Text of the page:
“Standing in front of the house where I lived before I fled my country – it still had its original paintwork – all of a sudden the past had a different kind of presence for him,” Juris says.
Peter could not have known that just two years later, his father’s birthplace would play a critical role in trying to secure his freedom.
Immediately after the Al Jazeera trio’s arrest in Cairo’s Marriott Hotel, the Egyptian media dubbed them a “terror cell” and international news picked up the story. When Iveta Šulca, the Latvian ambassador to Egypt, heard of the arrest, her interest piqued.
“Among the names of journalists one seemed to me very Latvian,” she recalls.
Latvia takes action
“All of a sudden Latvia claimed a piece of him,” says a delighted Juris, speaking in his Cairo hotel room where he and his wife Lois are staying to visit Peter over Christmas.
Latvia wasted no time.
They appointed an Egyptian lawyer to work on Peter’s case and help the family through the process. The ambassador herself turned up for every court session.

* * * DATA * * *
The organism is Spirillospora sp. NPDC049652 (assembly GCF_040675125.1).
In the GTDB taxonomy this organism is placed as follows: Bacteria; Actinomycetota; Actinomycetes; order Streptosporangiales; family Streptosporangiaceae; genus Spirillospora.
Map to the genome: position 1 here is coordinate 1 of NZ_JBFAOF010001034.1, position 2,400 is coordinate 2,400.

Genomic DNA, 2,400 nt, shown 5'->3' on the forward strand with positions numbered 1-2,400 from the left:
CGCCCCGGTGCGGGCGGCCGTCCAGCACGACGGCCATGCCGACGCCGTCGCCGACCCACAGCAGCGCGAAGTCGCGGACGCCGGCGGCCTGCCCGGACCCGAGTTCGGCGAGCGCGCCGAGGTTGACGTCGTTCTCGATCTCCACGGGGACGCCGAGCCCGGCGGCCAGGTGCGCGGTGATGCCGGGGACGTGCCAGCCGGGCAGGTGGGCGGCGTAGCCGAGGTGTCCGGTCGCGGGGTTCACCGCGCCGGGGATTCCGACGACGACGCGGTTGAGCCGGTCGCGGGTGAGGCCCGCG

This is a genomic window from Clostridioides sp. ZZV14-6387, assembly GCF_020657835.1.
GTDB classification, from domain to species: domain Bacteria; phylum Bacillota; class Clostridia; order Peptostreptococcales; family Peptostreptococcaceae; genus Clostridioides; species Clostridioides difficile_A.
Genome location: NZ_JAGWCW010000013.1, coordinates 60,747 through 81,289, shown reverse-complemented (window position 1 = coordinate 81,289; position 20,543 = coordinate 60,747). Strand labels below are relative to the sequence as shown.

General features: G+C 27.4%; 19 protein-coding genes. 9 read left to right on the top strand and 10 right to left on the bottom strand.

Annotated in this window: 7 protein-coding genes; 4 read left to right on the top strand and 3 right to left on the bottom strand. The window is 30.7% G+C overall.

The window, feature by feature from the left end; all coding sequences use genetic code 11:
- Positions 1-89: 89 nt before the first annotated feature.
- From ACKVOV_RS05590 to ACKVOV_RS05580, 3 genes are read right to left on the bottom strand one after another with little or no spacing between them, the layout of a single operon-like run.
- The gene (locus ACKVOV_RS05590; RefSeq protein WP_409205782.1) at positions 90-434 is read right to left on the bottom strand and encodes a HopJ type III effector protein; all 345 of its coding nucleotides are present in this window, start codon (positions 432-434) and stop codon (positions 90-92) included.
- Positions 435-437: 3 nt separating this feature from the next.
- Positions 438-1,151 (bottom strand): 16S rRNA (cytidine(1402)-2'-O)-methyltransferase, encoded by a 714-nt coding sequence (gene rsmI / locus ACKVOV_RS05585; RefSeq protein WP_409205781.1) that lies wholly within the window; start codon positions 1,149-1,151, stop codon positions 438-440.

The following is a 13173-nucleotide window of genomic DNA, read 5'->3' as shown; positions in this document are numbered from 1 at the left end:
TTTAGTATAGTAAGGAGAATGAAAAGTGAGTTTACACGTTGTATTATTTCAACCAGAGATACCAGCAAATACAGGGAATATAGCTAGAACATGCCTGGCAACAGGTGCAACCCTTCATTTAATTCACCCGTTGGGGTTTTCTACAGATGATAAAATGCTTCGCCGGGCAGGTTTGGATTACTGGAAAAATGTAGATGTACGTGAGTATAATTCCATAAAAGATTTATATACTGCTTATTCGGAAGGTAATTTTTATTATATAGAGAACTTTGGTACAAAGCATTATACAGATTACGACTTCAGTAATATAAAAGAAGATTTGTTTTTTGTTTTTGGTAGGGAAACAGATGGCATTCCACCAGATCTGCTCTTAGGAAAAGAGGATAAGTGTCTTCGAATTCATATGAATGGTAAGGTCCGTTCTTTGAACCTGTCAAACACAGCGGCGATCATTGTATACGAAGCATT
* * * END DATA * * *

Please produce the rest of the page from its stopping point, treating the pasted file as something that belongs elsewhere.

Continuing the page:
After Peter was sentenced in June, the Latvian consulate brought sophisticated imaging equipment into the prison to collect biometric data for his new passport. Peter now wears a small metal pin on his regulation-blue shirt in the colour of the Latvian flag, given to him by the ambassador.
Latvia and Australia are working hand-in-hand to secure Peter’s release and ensure his consular rights.
Peter’s brothers, Andrew and Mike, have been so impressed with Latvia’s efforts that they have since become dual-nationals themselves.
It is hard to tell what is working but “overall, it is a significant and strong signal to Egypt that two countries speak in one voice regarding the release of their citizen”, says Šulca.
Thanks to consular efforts, Peter now has a stack of photocopied reading material for his master’s degree in international relations.
Grim time for journalists
In November, Egyptian President Abdel Fattah el-Sisi signed a presidential decree granting him the powers to deport foreign prisoners. While this offers hope for Peter, it remains unclear whether the decree relates to their case. It has also prompted concerns for Mohamed Fahmy, a dual Egyptian-Canadian citizen, and Baher Mohamed, who is Egyptian.
It has been grim for journalists in Egypt. “Rarely have so many of us been imprisoned, beaten up, intimidated or murdered in the course of our duties,” Greste wrote in his keynote speech to London’s Frontline Club Awards, delivered by proxy in October.